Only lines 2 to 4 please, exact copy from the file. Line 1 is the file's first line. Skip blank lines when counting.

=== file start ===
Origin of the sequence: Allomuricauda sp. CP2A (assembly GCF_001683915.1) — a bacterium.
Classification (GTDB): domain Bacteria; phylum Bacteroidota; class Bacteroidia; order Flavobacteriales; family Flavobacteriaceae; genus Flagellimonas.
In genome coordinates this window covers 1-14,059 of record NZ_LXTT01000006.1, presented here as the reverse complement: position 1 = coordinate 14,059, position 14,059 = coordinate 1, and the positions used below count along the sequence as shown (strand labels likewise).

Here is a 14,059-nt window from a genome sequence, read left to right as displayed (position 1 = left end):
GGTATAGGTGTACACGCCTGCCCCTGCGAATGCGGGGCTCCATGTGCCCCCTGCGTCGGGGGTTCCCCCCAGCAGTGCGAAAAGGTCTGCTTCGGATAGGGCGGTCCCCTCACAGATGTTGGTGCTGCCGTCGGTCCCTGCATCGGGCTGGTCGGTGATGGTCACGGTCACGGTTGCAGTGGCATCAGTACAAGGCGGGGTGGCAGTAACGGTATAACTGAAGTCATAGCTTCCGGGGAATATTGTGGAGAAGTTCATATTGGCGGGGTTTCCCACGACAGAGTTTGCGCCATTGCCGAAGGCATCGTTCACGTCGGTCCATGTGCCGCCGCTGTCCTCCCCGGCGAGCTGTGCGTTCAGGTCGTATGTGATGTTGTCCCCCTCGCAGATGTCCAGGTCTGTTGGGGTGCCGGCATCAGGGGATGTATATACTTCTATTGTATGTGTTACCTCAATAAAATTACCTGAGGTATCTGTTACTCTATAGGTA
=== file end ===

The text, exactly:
Classification (GTDB): domain Bacteria; phylum Bacteroidota; class Bacteroidia; order Flavobacteriales; family Flavobacteriaceae; genus Flagellimonas.
In genome coordinates this window covers 1-14,059 of record NZ_LXTT01000006.1, presented here as the reverse complement: position 1 = coordinate 14,059, position 14,059 = coordinate 1, and the positions used below count along the sequence as shown (strand labels likewise).

Here is a 14,059-nt window from a genome sequence, read left to right as displayed (position 1 = left end):